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Wearable Tech World Week in Review: Listening, Seeing and Sleeping in Focus
Wearable Tech World Feature Article
October 11, 2014
Wearable Tech World Week in Review: Listening, Seeing and Sleeping in Focus
By Joe Rizzo
TMCnet Contributing Writer

There are a number of ways that athletes can receive instructions while they are performing their sport of choice. Runners can hear people along the sidelines yelling out instructions, sports requiring a helmet can include a discrete headset. So, how do you talk to a swimmer when they are in the water? One company has a solution; Xmetrics is developing a small device that attaches to the swimmer’s goggles and will even talk to them.

A lot of wearable fitness devices now have the added feature of monitoring your sleep patterns. If I wore such a device it would probably explode in the first couple hours of use. I have always only slept an average of about three hours a night, which works for me, but that means that any sleep monitor I wear would record constant movement. Is connected sleep the solution?

It seems that just about every device that we carry with us these days contains a battery. Of course, this means that all these devices constantly need to be charged. Over the past few years we have seen charging pads where you can lay your smartphone or tablet on top of it and it will charge without having to connect it. Wouldn’t it be exciting if you did not need to have your device and charging unit touching each other? uBeam is a company that is looking to make that happen.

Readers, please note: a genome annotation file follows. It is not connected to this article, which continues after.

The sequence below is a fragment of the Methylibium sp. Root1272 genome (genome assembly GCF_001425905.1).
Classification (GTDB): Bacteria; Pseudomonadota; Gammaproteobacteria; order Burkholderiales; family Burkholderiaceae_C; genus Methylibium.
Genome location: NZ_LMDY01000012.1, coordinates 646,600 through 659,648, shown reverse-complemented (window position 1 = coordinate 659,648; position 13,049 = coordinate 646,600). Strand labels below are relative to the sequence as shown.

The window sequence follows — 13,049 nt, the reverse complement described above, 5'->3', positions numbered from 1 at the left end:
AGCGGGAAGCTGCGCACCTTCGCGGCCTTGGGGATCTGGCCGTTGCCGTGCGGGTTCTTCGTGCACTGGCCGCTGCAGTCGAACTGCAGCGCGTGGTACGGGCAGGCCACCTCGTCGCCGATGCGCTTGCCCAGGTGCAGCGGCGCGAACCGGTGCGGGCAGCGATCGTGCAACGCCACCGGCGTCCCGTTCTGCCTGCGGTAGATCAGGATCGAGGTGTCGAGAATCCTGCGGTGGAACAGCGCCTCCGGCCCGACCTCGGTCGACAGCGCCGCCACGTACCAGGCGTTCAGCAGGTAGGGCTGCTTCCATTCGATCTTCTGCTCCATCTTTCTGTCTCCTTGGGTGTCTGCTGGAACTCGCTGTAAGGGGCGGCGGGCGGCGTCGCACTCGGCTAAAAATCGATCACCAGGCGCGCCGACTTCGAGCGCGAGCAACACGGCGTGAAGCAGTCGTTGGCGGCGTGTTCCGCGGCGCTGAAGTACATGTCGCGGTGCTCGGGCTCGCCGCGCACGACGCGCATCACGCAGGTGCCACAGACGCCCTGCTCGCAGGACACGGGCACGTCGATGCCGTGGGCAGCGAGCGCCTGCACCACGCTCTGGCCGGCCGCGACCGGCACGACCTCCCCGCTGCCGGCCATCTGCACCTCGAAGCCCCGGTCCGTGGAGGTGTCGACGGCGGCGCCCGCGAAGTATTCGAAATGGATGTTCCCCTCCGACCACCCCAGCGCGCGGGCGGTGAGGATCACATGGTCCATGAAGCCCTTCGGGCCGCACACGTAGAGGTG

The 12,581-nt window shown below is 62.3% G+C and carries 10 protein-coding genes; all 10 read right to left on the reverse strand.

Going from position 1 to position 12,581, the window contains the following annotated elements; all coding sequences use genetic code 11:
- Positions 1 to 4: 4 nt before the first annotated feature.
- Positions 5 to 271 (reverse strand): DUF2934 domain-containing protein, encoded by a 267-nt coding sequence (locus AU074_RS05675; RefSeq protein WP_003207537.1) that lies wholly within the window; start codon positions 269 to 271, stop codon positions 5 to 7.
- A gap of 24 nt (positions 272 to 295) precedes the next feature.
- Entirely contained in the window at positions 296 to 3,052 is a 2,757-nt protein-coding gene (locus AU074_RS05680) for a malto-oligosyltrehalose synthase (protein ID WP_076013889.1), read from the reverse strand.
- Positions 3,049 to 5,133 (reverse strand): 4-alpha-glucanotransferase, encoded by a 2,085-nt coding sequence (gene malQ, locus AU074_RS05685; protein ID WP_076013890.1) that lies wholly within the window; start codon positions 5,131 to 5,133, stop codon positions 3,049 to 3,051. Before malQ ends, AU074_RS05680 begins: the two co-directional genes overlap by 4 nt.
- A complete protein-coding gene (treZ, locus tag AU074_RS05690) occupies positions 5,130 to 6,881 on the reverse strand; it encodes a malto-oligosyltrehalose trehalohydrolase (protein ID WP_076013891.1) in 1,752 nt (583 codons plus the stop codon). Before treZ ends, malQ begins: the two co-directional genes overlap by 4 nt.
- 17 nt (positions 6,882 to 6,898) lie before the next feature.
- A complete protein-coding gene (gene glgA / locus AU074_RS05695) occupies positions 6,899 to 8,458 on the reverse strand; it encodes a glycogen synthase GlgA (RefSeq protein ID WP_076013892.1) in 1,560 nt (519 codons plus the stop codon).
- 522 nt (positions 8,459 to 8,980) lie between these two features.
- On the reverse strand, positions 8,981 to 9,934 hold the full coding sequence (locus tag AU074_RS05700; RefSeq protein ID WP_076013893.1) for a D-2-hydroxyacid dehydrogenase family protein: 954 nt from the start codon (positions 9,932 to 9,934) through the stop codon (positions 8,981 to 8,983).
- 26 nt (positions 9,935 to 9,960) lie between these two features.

What do you get the police department that already has all the coolest devices to fight crime? Dubai is already known for many things, from what I hear, the police force in Dubai is already considered to be one of the best outfitted departments in the world. What can they possibly do to keep their reputation intact? Here is a solution: Give all the detectives a pair of Google Glass.

Samsung’s (News - Alert) Gear S is the company’s first smartwatch to include a 3G radio transmitter. This means that you do not need to synch your Gear S with a smartphone for functionality. Now that you have a device that you can send messages or make a phone call on, wouldn’t it be nice if you could do a little more with it? Opera thinks so which is why the Opera Mini browser is slated for the Gear S.

These are just of few of the stories that we have looked at this week. You should read the details of all of these stories, as well as find out what else is happening in the world of wearable technology. Go to Wearable Tech World and see what has been going on.

If you missed this year’s Wearable Tech Expo, this is your opportunity to sign up early for next year’s event. Once again it will take place in New York City, in July 2015. You can view some demos and register now at Wearable Tech Expo.

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